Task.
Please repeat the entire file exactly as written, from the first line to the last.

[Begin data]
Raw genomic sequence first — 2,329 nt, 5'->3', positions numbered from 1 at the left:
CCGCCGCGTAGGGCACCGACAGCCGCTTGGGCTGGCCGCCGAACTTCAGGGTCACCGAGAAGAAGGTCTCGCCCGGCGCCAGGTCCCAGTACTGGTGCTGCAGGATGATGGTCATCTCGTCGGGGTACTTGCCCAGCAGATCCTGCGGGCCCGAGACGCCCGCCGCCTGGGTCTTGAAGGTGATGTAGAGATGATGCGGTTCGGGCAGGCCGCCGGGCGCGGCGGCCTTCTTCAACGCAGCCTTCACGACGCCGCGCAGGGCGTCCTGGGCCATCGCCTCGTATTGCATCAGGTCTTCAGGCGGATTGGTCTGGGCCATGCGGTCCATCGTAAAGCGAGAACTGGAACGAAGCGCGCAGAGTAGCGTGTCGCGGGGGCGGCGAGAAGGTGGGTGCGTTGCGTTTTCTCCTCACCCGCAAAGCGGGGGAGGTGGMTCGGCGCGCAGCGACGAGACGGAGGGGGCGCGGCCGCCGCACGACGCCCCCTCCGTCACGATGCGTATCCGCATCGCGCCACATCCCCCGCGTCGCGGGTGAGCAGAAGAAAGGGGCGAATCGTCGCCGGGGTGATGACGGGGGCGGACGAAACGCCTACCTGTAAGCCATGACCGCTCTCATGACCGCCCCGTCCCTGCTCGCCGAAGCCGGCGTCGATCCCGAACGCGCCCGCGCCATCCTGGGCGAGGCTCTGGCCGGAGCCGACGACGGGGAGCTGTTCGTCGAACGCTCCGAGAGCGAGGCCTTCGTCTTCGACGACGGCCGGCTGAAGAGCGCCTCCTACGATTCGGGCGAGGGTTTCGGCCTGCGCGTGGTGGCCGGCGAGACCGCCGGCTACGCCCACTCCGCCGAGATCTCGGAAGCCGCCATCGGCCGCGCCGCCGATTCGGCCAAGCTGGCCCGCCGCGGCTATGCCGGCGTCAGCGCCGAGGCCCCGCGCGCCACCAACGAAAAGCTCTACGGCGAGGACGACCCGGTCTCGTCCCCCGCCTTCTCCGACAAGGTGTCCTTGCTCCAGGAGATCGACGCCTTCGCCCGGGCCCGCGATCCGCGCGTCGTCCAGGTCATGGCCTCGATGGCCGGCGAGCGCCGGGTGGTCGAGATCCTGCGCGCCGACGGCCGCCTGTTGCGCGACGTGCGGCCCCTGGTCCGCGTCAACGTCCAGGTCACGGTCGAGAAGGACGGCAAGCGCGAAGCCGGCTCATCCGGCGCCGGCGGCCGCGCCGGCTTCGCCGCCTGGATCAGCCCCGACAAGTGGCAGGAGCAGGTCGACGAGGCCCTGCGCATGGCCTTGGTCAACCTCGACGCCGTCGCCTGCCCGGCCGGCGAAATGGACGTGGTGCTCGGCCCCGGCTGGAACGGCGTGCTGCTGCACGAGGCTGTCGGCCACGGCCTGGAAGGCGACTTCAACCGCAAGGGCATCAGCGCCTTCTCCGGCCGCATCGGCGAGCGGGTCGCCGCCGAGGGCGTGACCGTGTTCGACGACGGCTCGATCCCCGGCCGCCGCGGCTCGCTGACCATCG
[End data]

Raw genomic sequence first — 2,329 nt, 5'->3', positions numbered from 1 at the left:
CCGCCGCGTAGGGCACCGACAGCCGCTTGGGCTGGCCGCCGAACTTCAGGGTCACCGAGAAGAAGGTCTCGCCCGGCGCCAGGTCCCAGTACTGGTGCTGCAGGATGATGGTCATCTCGTCGGGGTACTTGCCCAGCAGATCCTGCGGGCCCGAGACGCCCGCCGCCTGGGTCTTGAAGGTGATGTAGAGATGATGCGGTTCGGGCAGGCCGCCGGGCGCGGCGGCCTTCTTCAACGCAGCCTTCACGACGCCGCGCAGGGCGTCCTGGGCCATCGCCTCGTATTGCATCAGGTCTTCAGGCGGATTGGTCTGGGCCATGCGGTCCATCGTAAAGCGAGAACTGGAACGAAGCGCGCAGAGTAGCGTGTCGCGGGGGCGGCGAGAAGGTGGGTGCGTTGCGTTTTCTCCTCACCCGCAAAGCGGGGGAGGTGGMTCGGCGCGCAGCGACGAGACGGAGGGGGCGCGGCCGCCGCACGACGCCCCCTCCGTCACGATGCGTATCCGCATCGCGCCACATCCCCCGCGTCGCGGGTGAGCAGAAGAAAGGGGCGAATCGTCGCCGGGGTGATGACGGGGGCGGACGAAACGCCTACCTGTAAGCCATGACCGCTCTCATGACCGCCCCGTCCCTGCTCGCCGAAGCCGGCGTCGATCCCGAACGCGCCCGCGCCATCCTGGGCGAGGCTCTGGCCGGAGCCGACGACGGGGAGCTGTTCGTCGAACGCTCCGAGAGCGAGGCCTTCGTCTTCGACGACGGCCGGCTGAAGAGCGCCTCCTACGATTCGGGCGAGGGTTTCGGCCTGCGCGTGGTGGCCGGCGAGACCGCCGGCTACGCCCACTCCGCCGAGATCTCGGAAGCCGCCATCGGCCGCGCCGCCGATTCGGCCAAGCTGGCCCGCCGCGGCTATGCCGGCGTCAGCGCCGAGGCCCCGCGCGCCACCAACGAAAAGCTCTACGGCGAGGACGACCCGGTCTCGTCCCCCGCCTTCTCCGACAAGGTGTCCTTGCTCCAGGAGATCGACGCCTTCGCCCGGGCCCGCGATCCGCGCGTCGTCCAGGTCATGGCCTCGATGGCCGGCGAGCGCCGGGTGGTCGAGATCCTGCGCGCCGACGGCCGCCTGTTGCGCGACGTGCGGCCCCTGGTCCGCGTCAACGTCCAGGTCACGGTCGAGAAGGACGGCAAGCGCGAAGCCGGCTCATCCGGCGCCGGCGGCCGCGCCGGCTTCGCCGCCTGGATCAGCCCCGACAAGTGGCAGGAGCAGGTCGACGAGGCCCTGCGCATGGCCTTGGTCAACCTCGACGCCGTCGCCTGCCCGGCCGGCGAAATGGACGTGGTGCTCGGCCCCGGCTGGAACGGCGTGCTGCTGCACGAGGCTGTCGGCCACGGCCTGGAAGGCGACTTCAACCGCAAGGGCATCAGCGCCTTCTCCGGCCGCATCGGCGAGCGGGTCGCCGCCGAGGGCGTGACCGTGTTCGACGACGGCTCGATCCCCGGCCGCCGCGGCTCGCTGACCATCG